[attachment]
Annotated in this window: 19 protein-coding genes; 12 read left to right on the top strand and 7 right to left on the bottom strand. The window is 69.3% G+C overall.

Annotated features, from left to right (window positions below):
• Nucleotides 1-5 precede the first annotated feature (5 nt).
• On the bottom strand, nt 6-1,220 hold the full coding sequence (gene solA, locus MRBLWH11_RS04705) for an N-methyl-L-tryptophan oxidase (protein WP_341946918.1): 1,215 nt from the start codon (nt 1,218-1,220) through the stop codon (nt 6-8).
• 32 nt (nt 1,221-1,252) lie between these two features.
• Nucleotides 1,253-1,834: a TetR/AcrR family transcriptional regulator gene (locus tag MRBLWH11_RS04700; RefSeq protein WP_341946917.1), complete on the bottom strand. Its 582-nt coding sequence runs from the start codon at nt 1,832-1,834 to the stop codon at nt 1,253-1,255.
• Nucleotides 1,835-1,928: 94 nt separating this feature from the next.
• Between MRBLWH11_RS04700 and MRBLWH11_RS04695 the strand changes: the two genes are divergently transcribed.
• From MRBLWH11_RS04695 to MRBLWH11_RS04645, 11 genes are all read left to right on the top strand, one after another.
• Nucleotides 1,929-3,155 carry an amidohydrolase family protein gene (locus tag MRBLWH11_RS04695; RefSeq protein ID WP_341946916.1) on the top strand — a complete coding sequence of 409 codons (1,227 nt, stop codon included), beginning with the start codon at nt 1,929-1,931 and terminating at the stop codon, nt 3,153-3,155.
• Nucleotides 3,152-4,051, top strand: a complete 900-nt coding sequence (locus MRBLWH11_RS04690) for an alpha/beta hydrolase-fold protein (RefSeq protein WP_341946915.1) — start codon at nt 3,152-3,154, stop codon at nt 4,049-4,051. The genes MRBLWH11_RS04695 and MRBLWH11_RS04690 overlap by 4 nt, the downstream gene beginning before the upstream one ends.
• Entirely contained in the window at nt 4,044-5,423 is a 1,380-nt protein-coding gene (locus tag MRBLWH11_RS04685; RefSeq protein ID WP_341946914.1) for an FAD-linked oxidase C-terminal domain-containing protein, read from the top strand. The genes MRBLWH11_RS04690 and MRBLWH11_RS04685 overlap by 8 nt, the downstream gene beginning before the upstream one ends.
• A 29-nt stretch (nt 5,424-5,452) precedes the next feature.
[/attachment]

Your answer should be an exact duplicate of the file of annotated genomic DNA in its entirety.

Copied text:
Annotated in this window: 19 protein-coding genes; 12 read left to right on the top strand and 7 right to left on the bottom strand. The window is 69.3% G+C overall.

Annotated features, from left to right (window positions below):
• Nucleotides 1-5 precede the first annotated feature (5 nt).
• On the bottom strand, nt 6-1,220 hold the full coding sequence (gene solA, locus MRBLWH11_RS04705) for an N-methyl-L-tryptophan oxidase (protein WP_341946918.1): 1,215 nt from the start codon (nt 1,218-1,220) through the stop codon (nt 6-8).
• 32 nt (nt 1,221-1,252) lie between these two features.
• Nucleotides 1,253-1,834: a TetR/AcrR family transcriptional regulator gene (locus tag MRBLWH11_RS04700; RefSeq protein WP_341946917.1), complete on the bottom strand. Its 582-nt coding sequence runs from the start codon at nt 1,832-1,834 to the stop codon at nt 1,253-1,255.
• Nucleotides 1,835-1,928: 94 nt separating this feature from the next.
• Between MRBLWH11_RS04700 and MRBLWH11_RS04695 the strand changes: the two genes are divergently transcribed.
• From MRBLWH11_RS04695 to MRBLWH11_RS04645, 11 genes are all read left to right on the top strand, one after another.
• Nucleotides 1,929-3,155 carry an amidohydrolase family protein gene (locus tag MRBLWH11_RS04695; RefSeq protein ID WP_341946916.1) on the top strand — a complete coding sequence of 409 codons (1,227 nt, stop codon included), beginning with the start codon at nt 1,929-1,931 and terminating at the stop codon, nt 3,153-3,155.
• Nucleotides 3,152-4,051, top strand: a complete 900-nt coding sequence (locus MRBLWH11_RS04690) for an alpha/beta hydrolase-fold protein (RefSeq protein WP_341946915.1) — start codon at nt 3,152-3,154, stop codon at nt 4,049-4,051. The genes MRBLWH11_RS04695 and MRBLWH11_RS04690 overlap by 4 nt, the downstream gene beginning before the upstream one ends.
• Entirely contained in the window at nt 4,044-5,423 is a 1,380-nt protein-coding gene (locus tag MRBLWH11_RS04685; RefSeq protein ID WP_341946914.1) for an FAD-linked oxidase C-terminal domain-containing protein, read from the top strand. The genes MRBLWH11_RS04690 and MRBLWH11_RS04685 overlap by 8 nt, the downstream gene beginning before the upstream one ends.
• A 29-nt stretch (nt 5,424-5,452) precedes the next feature.